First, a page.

Excimer laser micromachining applications have gained more and more interest in fabrication of commercial microstructure products (e.g. multi chip modules, printed circuit boards, excimer laser stripped wires and others). The unique properties of the pulsed excimer laser radiation are the deep UV wavelength and the high peak power which result in the special material interaction for high precision micromachining. The key elements in taking full advantage of the excimer laser beam and in providing reproducible and controlled micromachining is the illumination and imaging optics. Detailed investigations were performed to understand microstructure formation (e.g. wall angle and microstructure position accuracy) in regard to illumination and imaging optics parameters. Qualitative and quantitative relations were found to explain microstructure feature performance in regard to optical and processing parameters.
The affect of varying a wide range of excimer laser parameters on the average etch rate per shot of aerospace alloys (Al, Ti and Ni) has been investigated. The parameters found to most profoundly influence the etch rate were, the laser fluence (up to 70 J/cm2), pulse length (20 - 160 nsec FWHM), gas environment, beam spot size (35 - 300 micrometers ) and material thickness (0.4 - 1.8 mm). Optimization of these parameters has produced an increase in average etch rate per shot from 0.05 to 1.5 micrometers with Ti alloy (2 TA - 10). Such increases in etch rate are seen to occur above a relatively well defined 'critical' fluence for thick samples which it is postulated corresponds to the transition from a largely vaporization dominated to a vaporization/melt expulsion regime. Information is also included on the quality of the processing and on the extent of the laser affected zone around the processed area. Potential aerospace application areas identified and discussed include drilling multiple hole arrays for producing porous surfaces for drag reduction on aircraft and the cutting and profiling of alloy/glass fiber composites (GLARE).
Small, high-repetition-rate waveguide excimer lasers enable new approaches to pattern and shape generation by ultraviolet photoablation. Using a tabletop microfabrication system that integrates a waveguide excimer laser with vision and motion control systems, we have generated three dimensional structures through direct-write photoablation of polyimide substrates.
Novel uses of excimer lasers for fabricating products such as biomedical probes and sensors, fenestrated contact lenses and microelectrode sensor arrays are described. With the suppliers of these products various types of excimer laser processing techniques have been developed-- from relatively straightforward micromachining of polymers to surface modification methods and holographic recording. Results that highlight the performances of various products are presented and the excimer laser methods employed in their production are discussed.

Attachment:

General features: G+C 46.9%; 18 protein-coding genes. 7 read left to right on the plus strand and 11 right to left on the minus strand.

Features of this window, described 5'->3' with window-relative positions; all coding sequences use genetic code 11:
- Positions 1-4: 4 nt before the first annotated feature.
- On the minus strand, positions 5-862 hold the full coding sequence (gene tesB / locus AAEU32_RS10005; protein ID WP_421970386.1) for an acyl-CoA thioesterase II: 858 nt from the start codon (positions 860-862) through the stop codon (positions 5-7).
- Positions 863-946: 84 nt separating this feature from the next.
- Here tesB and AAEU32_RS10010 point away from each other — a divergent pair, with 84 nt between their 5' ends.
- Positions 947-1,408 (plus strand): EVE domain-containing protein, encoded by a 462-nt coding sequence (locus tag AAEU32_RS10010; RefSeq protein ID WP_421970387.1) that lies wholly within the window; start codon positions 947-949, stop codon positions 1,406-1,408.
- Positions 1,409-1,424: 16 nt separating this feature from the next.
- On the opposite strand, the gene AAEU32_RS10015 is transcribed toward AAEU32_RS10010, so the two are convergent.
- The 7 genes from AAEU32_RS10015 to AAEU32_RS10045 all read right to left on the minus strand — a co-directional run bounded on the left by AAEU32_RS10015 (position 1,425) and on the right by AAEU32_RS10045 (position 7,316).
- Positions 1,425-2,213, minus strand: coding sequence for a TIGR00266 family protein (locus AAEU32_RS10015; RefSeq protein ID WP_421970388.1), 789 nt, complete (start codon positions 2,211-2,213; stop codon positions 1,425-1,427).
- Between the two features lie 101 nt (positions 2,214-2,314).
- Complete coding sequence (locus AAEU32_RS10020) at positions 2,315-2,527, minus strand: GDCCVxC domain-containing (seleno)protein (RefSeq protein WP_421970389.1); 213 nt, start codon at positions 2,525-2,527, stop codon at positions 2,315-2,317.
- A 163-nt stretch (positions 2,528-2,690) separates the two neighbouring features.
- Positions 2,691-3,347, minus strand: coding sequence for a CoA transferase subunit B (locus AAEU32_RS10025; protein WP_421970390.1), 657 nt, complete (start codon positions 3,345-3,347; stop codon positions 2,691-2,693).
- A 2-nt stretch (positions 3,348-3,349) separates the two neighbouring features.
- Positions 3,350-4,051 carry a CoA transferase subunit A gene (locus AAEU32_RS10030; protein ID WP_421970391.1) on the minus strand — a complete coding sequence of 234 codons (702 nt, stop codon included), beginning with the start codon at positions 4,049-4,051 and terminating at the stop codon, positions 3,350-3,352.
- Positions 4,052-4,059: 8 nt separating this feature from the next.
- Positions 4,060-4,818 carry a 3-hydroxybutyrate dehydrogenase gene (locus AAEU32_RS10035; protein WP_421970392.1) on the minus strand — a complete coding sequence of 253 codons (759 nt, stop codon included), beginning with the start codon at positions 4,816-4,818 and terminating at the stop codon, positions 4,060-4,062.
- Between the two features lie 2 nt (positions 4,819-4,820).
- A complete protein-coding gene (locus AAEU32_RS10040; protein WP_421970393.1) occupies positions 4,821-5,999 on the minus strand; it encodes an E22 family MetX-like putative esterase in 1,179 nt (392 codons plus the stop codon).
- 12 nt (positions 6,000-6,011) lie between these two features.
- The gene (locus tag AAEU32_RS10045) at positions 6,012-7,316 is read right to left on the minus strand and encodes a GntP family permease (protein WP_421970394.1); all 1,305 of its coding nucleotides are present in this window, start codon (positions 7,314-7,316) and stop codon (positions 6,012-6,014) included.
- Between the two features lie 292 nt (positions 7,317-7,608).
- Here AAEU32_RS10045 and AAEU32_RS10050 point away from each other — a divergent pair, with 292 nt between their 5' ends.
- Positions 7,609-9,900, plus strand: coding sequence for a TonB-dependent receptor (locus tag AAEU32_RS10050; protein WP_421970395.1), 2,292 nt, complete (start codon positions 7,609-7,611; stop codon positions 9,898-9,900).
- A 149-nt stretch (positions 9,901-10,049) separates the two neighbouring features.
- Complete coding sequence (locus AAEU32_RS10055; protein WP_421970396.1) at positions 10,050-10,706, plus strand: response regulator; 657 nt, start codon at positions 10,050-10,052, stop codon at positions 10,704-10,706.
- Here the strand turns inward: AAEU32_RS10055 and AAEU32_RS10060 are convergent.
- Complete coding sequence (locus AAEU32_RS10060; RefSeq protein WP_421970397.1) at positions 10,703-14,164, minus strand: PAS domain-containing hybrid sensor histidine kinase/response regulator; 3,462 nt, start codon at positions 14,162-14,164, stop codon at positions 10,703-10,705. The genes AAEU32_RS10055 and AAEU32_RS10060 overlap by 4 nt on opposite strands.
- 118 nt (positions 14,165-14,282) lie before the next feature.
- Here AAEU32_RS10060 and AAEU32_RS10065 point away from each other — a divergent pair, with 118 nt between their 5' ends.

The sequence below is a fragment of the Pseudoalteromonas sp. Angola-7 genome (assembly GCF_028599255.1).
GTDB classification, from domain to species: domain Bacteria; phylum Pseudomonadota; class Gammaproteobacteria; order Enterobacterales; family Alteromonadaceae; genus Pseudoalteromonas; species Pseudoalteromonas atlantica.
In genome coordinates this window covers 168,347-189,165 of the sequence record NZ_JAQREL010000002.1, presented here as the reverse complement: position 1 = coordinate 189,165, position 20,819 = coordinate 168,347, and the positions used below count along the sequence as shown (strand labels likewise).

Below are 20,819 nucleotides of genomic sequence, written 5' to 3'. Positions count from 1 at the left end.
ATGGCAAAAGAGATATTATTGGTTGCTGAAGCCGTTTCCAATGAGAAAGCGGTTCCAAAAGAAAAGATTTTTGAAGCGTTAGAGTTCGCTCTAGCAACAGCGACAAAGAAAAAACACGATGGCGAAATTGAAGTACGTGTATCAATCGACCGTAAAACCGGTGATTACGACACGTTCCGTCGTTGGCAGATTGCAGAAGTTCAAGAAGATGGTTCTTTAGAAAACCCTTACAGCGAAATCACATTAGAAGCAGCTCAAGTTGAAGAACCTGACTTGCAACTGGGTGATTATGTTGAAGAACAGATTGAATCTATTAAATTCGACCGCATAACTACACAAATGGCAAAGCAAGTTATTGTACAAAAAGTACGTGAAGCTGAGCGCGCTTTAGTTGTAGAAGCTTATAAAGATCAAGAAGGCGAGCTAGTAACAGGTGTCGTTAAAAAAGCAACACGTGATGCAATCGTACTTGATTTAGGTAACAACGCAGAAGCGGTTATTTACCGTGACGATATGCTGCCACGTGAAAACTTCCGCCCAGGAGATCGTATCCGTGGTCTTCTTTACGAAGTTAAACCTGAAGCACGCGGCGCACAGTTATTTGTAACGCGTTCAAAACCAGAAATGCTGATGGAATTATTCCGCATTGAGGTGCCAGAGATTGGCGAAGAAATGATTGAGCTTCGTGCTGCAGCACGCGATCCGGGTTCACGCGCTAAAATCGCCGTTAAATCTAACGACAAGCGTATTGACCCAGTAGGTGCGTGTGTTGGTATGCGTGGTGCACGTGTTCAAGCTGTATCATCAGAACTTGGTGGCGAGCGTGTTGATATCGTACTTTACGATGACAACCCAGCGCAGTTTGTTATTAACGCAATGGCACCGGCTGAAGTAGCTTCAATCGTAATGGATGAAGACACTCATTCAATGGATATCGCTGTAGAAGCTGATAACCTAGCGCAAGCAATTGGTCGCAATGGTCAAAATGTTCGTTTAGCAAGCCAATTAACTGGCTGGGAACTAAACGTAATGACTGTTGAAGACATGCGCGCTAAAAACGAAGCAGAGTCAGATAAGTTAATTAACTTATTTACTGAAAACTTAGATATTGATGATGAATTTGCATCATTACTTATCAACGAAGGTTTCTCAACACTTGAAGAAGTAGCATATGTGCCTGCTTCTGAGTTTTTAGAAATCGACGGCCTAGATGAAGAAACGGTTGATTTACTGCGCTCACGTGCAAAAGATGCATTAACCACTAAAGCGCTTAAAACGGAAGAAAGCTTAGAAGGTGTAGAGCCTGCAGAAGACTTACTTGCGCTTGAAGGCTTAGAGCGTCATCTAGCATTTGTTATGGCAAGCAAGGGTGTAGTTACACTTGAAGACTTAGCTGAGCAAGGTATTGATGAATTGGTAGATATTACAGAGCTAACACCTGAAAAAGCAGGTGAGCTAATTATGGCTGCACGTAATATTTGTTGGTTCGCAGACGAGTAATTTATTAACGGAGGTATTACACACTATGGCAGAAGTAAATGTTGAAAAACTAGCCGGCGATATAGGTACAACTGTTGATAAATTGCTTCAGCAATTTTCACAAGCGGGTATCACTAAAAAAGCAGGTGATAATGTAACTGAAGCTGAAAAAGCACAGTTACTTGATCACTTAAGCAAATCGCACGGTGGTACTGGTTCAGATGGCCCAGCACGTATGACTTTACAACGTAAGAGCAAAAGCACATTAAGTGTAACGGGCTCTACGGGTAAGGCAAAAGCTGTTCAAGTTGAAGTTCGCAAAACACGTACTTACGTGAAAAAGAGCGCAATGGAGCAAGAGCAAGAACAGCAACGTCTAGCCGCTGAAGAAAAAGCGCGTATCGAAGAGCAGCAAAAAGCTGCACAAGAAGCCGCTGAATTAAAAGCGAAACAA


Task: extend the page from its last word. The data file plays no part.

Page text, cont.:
In our work with excimer lasers, we observe a complex depth profile in processed blind holes that is energy, material, and process independent. This feature occurs when processing ceramics, polyimide, semiconductors, and metals. Further it occurs under different optical configurations. An understanding of this phenomena is essential when micron-precision features are required. We present our findings and explore explanations.
Several new applications of excimer lasers in industry and medicine have increased the requirements for control of excimer laser beam parameters. Some applications require precise control of spatial uniformity, pulse-to-pulse amplitude variations and temporal profiles. The spatial and temporal characteristics of excimer laser beams are affected by small changes in laser gas composition. The role of gas composition, as well as methods for controlling gas composition, are discussed in relation to critical beam parameters.
This paper describes recent results achieved in the development of discharge pumped excimer lasers at the Textron Defense Systems organization (formerly the Avco Research Laboratory). Included is a description of a KrF laser with more than one Joule output at 2.4% efficiency, a 200 mJ XeCl laser operating with a 500 nsec wide pulse, and a several Joule, discharge pumped, KrCl laser operating at 222 nm. All of these devices are switched using thyratrons and are therefore capable of repetitive performance. The KrF and XeCl experiments were conducted with the same laser device operating with a conventional capacitor transfer excitation circuit for the KrF experiments but modified to operate with a pulser-sustainer discharge circuit using magnetic switching for the XeCl tests. The KrCl device is a 40 liter volume system built by Northrop and also operates with a magnetically switched discharge.